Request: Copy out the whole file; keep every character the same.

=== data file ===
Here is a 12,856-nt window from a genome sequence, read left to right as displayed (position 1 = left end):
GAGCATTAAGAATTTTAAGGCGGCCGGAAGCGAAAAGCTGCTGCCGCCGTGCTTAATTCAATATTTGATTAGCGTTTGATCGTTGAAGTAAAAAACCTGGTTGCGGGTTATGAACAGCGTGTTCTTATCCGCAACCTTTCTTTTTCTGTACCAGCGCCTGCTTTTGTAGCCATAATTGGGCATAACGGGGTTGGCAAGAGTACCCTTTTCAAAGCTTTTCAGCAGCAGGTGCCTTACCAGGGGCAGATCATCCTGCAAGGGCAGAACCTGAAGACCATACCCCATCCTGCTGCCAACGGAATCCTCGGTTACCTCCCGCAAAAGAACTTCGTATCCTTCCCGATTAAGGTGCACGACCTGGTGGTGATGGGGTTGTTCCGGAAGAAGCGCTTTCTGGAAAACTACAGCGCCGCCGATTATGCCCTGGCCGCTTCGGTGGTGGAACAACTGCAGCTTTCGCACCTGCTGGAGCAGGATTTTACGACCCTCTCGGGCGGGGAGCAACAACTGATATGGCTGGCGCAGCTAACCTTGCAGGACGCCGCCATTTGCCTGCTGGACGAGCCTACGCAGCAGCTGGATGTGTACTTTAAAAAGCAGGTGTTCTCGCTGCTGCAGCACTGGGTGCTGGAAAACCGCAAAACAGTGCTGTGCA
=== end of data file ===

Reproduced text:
Here is a 12,856-nt window from a genome sequence, read left to right as displayed (position 1 = left end):
GAGCATTAAGAATTTTAAGGCGGCCGGAAGCGAAAAGCTGCTGCCGCCGTGCTTAATTCAATATTTGATTAGCGTTTGATCGTTGAAGTAAAAAACCTGGTTGCGGGTTATGAACAGCGTGTTCTTATCCGCAACCTTTCTTTTTCTGTACCAGCGCCTGCTTTTGTAGCCATAATTGGGCATAACGGGGTTGGCAAGAGTACCCTTTTCAAAGCTTTTCAGCAGCAGGTGCCTTACCAGGGGCAGATCATCCTGCAAGGGCAGAACCTGAAGACCATACCCCATCCTGCTGCCAACGGAATCCTCGGTTACCTCCCGCAAAAGAACTTCGTATCCTTCCCGATTAAGGTGCACGACCTGGTGGTGATGGGGTTGTTCCGGAAGAAGCGCTTTCTGGAAAACTACAGCGCCGCCGATTATGCCCTGGCCGCTTCGGTGGTGGAACAACTGCAGCTTTCGCACCTGCTGGAGCAGGATTTTACGACCCTCTCGGGCGGGGAGCAACAACTGATATGGCTGGCGCAGCTAACCTTGCAGGACGCCGCCATTTGCCTGCTGGACGAGCCTACGCAGCAGCTGGATGTGTACTTTAAAAAGCAGGTGTTCTCGCTGCTGCAGCACTGGGTGCTGGAAAACCGCAAAACAGTGCTGTGCA